NZ Filipino woman drives 'Ecology of Dignity'

From Voices, 3:30 pm on 22 January 2018

Turmeric latte fans in New Zealand might soon be sipping drinks made with organic spices grown by entrepreneurial Filipino farmers, if a young Wellington woman has her way.

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After a night of heavy rain, the roosters start crowing early, waking Rachel Espejo-Empig to another days work on the Philippine island of Marinduque.

It’s a far cry from Taihape, where Filipino New Zealander Rachel was born. Her parents migrated to New Zealand in the 1980s before shifting to Wellington’s Hutt Valley, where Rachel grew up.

Rachel is currently living in her parent’s homeland, working with poor farmers to help them turn their farms into profitable and sustainable businesses.

Rachel trained as a lawyer and then worked for the Ministry of Foreign Affairs and Trade. It was here she saw an opportunity to explore her Filipino roots. She moved to Manila for a three month internship with the Asia Society Philippines Foundation and the Asia New Zealand Foundation – and stayed.

Rachel now works in a grass roots capacity as the Director for Engagements and Negotiations at AGREA (Agricultural System International). AGREA is a social enterprise founded on sustainable agriculture, which it describes as ‘ecology of dignity.’

Rachel Espejo-Empig

Rachel Espejo-Empig Photo: The Asia New Zealand Foundation

Based in Makati (Metro Manila), Rachel writes proposals, reports and engages with partners, but at least once a month she travels to Marinduque to connect with the farmers and visit partner farming communities in the region.

Marinduque is one of 7,106 islands in the Philippines, and has a population of 230,000. It’s an 8-10 hour commute from Metro Manila: a 3-5 hour bus ride, a 2-4 hour ‘roro- boat’ ride on a roll-on roll-off ferry, and finally a one hour jeepney ride.

Marinduque’s major industries are coconut production and fishing, alongside rice, bananas and root-crops. Butterfly breeding is an additional source of income for farmers.

AGREA’s focus is on rice, coconut (coco sugar) and turmeric, and they also have a model farm that produces and sells high value cash crops such as lettuce and other leafy greens.

At the moment, says Rachel, the Philippines is “a developing country and a lot of the farmers are in dire poverty.” Many of the small-holder farmers are caught in a poverty trap, borrowing money from loan sharks that they must repay with lots of interest. It’s this cycle that AGREA would like to break, helping Marinduque locals create a self-sustaining model that other communities can follow.

“The Philippines is an archipelagic country but there’s no model island,” says Rachel, speaking on a solar battery powered phone from Marinduque. “In terms of environment, economy, the people’s health, wealth, there’s no model island.”

AGREA Model farm on Marinduque Island, The Philippines.

AGREA Model farm on Marinduque Island, The Philippines. Photo: Rachel Espejo-Empig

Rachel would like to see Marinduque become just such a model island.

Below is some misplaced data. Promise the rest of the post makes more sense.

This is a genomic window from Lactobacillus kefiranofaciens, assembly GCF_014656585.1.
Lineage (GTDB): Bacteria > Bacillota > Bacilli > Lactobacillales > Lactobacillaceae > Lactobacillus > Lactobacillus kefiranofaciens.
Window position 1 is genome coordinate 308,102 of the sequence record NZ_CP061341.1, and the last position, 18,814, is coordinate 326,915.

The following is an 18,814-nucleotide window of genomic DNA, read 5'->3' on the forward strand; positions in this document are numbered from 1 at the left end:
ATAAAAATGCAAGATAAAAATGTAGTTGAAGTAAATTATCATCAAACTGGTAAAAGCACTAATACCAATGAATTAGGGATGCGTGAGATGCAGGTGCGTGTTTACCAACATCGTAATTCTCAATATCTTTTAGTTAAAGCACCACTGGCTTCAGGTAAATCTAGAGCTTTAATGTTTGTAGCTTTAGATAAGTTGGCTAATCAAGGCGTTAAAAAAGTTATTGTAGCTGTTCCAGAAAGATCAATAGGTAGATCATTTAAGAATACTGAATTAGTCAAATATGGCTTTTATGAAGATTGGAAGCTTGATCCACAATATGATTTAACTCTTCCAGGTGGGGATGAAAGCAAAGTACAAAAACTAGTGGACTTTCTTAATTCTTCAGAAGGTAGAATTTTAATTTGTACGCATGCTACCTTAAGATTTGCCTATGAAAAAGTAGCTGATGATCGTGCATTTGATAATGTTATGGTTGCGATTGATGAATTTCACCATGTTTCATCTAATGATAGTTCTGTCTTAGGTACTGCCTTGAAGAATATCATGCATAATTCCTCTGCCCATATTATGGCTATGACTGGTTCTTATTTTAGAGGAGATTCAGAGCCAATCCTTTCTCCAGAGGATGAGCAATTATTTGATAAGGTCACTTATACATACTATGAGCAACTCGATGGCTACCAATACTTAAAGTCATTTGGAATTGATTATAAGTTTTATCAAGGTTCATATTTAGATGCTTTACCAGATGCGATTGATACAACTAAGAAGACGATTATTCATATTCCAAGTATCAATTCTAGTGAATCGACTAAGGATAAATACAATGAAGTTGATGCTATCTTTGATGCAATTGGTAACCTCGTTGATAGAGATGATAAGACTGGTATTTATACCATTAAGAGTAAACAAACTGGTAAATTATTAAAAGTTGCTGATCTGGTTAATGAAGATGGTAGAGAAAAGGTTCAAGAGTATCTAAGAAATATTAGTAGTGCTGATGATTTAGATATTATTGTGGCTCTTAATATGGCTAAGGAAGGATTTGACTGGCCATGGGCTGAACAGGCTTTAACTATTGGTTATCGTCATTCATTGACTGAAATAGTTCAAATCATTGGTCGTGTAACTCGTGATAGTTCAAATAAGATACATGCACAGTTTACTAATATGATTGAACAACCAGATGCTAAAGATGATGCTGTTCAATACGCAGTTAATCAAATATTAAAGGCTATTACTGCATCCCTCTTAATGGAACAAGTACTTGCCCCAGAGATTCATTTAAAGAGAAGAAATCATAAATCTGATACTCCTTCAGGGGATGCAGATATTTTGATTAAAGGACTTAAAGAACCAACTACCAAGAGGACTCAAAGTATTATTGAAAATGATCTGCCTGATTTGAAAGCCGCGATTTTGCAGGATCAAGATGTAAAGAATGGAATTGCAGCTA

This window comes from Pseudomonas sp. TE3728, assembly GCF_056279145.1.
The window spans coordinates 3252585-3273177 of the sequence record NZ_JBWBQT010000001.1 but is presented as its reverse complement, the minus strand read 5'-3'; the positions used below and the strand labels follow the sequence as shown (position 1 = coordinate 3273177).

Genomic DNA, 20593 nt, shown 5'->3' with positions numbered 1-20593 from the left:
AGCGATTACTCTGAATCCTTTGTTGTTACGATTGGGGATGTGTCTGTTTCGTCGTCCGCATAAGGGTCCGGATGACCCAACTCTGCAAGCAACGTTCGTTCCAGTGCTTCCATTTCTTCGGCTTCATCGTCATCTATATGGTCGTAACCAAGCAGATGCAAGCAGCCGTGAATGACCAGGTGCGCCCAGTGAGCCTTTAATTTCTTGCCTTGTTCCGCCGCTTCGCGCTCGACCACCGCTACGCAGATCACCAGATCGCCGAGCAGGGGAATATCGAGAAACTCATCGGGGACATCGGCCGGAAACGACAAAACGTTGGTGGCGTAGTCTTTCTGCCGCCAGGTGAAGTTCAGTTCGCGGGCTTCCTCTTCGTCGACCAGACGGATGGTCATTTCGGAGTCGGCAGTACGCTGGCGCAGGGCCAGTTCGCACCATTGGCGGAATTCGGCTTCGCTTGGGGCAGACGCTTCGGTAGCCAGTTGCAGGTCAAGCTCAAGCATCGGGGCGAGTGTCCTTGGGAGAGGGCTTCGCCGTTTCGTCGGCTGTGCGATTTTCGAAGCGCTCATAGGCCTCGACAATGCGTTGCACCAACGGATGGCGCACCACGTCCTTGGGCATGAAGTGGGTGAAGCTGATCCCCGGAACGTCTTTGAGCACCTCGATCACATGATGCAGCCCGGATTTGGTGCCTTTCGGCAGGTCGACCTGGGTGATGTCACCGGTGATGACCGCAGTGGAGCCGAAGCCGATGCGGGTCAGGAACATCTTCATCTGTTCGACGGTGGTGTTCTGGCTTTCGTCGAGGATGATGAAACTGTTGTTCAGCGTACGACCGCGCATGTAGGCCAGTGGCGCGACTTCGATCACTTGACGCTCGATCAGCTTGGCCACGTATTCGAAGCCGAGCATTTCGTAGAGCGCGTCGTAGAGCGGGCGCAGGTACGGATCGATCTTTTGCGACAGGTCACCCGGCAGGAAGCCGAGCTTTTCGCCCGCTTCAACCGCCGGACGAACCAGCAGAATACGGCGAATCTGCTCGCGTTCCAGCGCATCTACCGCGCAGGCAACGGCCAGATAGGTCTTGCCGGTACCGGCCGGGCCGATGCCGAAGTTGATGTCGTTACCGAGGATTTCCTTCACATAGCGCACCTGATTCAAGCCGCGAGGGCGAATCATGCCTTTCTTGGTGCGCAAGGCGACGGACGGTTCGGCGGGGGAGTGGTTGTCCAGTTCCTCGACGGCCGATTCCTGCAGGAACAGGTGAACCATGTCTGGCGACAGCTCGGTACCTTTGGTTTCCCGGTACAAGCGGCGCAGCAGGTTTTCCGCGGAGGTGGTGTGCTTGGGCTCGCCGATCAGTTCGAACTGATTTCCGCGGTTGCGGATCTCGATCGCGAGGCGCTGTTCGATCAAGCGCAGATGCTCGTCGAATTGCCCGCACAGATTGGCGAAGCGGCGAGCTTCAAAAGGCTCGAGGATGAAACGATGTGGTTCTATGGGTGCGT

“Our vision is to work here in Marinduque and through our programmes, through our engagement with local government, with farmers, with people with schools – if we can get zero poverty, zero waste, sustainability, food security on the island, we believe there is every chance of replicating that on other islands too.”

AGREA believes farming should be ecologically sustainable.

“Sustainable agriculture means using practices that look after the planet,’ says Rachel, “We advocate for organic farming. While there are other social enterprises like us working with smallholder farmers to do the same, the bulk of farming here in the Philippines is inorganic.”

The current Duterte government has agriculture as a priority, and a lot of work has gone into forming cooperatives, but Rachel explains that farmers were not well supported by previous governments. “This opened up farmers to exploitation by traders.”

Farmers, she says, are some of the poorest and uneducated people in the country, and the concept of fair-trade means nothing.  “If you are in poverty and a trader comes to you with cash in hand for produce, a farmer will take it up!”

AGREA’s work includes teaching basic financial literacy, so that farmers can better plan their finances, and begin to save. With better financial and organic farming skills, AGREA believes farmers can then turn their attention to being entrepreneurs.

At the moment the Philippines does not grow enough to feed its own population. “According to the International Rice Research Institute, the Philippines is the world’s largest importer of rice. We should be able to self-sustain,” says Rachel.

While a large focus is on making islands such as Marinduque self-sufficient in terms of food production, AGREA is also interested in helping farmers find niche export opportunities.

Virgin coconut-oil, fish paste and butterfly by-products are already beginning to find their way into the export market, and Rachel believes turmeric could also become an important export.

Turmeric is a sought-after spice, yet in Marinduque it grows like a weed – and is currently treated like one.

With Australia and the United States already engaging with their turmeric, Rachel believes there is also huge potential to trade with New Zealand. Rachel is hoping a trade relationship can be achieved within 18 months, but stresses that their farmers need to be equal partners not just suppliers.